I’m just kicking the tires with Visual Studio Code. So far, it seems like a nice little editor! One thing that tripped me up a bit was the Git integration… permission denied errors due to git ssh keys that use passphrases.
Here’s how I solved it…
For some of my hosted repo’s, I use an SSH key instead of a username/password. That key has a passphrase on it.
Git Error: Permission Denied
When I opened that codebase in VS Code, the Git screens complained that it could not connect. The output from VS Code showed:
git fetch Permission denied, please try again. Permission denied, please try again. Permission denied (publickey,gssapi-with-mic,password). fatal: Could not read from remote repository.
Step 1: SSH-AGENT
My first step was to make sure that, from a windows command prompt, I could execute “git fetch” without any authorization prompts. SSH-AGENT is supposed to make this happen.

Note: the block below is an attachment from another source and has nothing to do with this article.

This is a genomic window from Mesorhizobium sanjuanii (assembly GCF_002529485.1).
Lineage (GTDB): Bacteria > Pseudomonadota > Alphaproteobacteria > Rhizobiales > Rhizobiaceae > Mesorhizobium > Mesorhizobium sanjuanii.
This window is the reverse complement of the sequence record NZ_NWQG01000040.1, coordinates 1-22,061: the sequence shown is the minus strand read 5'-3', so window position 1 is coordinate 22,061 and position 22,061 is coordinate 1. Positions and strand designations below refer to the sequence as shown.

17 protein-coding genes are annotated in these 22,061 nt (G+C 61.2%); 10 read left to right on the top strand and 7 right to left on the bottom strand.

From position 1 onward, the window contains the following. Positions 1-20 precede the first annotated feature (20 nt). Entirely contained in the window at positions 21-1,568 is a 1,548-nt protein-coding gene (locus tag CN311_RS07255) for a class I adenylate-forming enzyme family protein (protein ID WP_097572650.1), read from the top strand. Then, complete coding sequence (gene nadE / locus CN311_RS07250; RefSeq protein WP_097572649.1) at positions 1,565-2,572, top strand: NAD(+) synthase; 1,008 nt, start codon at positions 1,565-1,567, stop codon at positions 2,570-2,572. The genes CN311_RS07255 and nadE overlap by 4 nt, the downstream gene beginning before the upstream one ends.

This works fine in the bash window, but is more troublesome from a standard command prompt. A bit of digging lead me to the “start-ssh-agent.cmd” batch file that’s installed with Git. That launches the ssh-agent and prompts me for the passphrases to the keys in my .ssh folder.
I enter the passphrase once and then git stops prompting me. Beautiful.
VS Code still threw permission denied errors at me. Investigating the SSH-AGENT situation a bit, it looks like the agent uses some environment variables. Those are set on the current command prompt, but VS code was launched with a separate environment. So VS Code didn’t seem to pick up or use the SSH-AGENT.
Step 2: Launch VS Code from Command Line
My solution was to follow this flow:
- Open a command prompt.
- Run “start-ssh-agent” and answer passphrase prompts.
- Run “code” to launch VS Code from that environment.
I’d love to hear if there is a better, cleaner, simpler way to make this work. Drop comment if you have a thought.
(Photo by https://www.flickr.com/photos/bill_harrison/)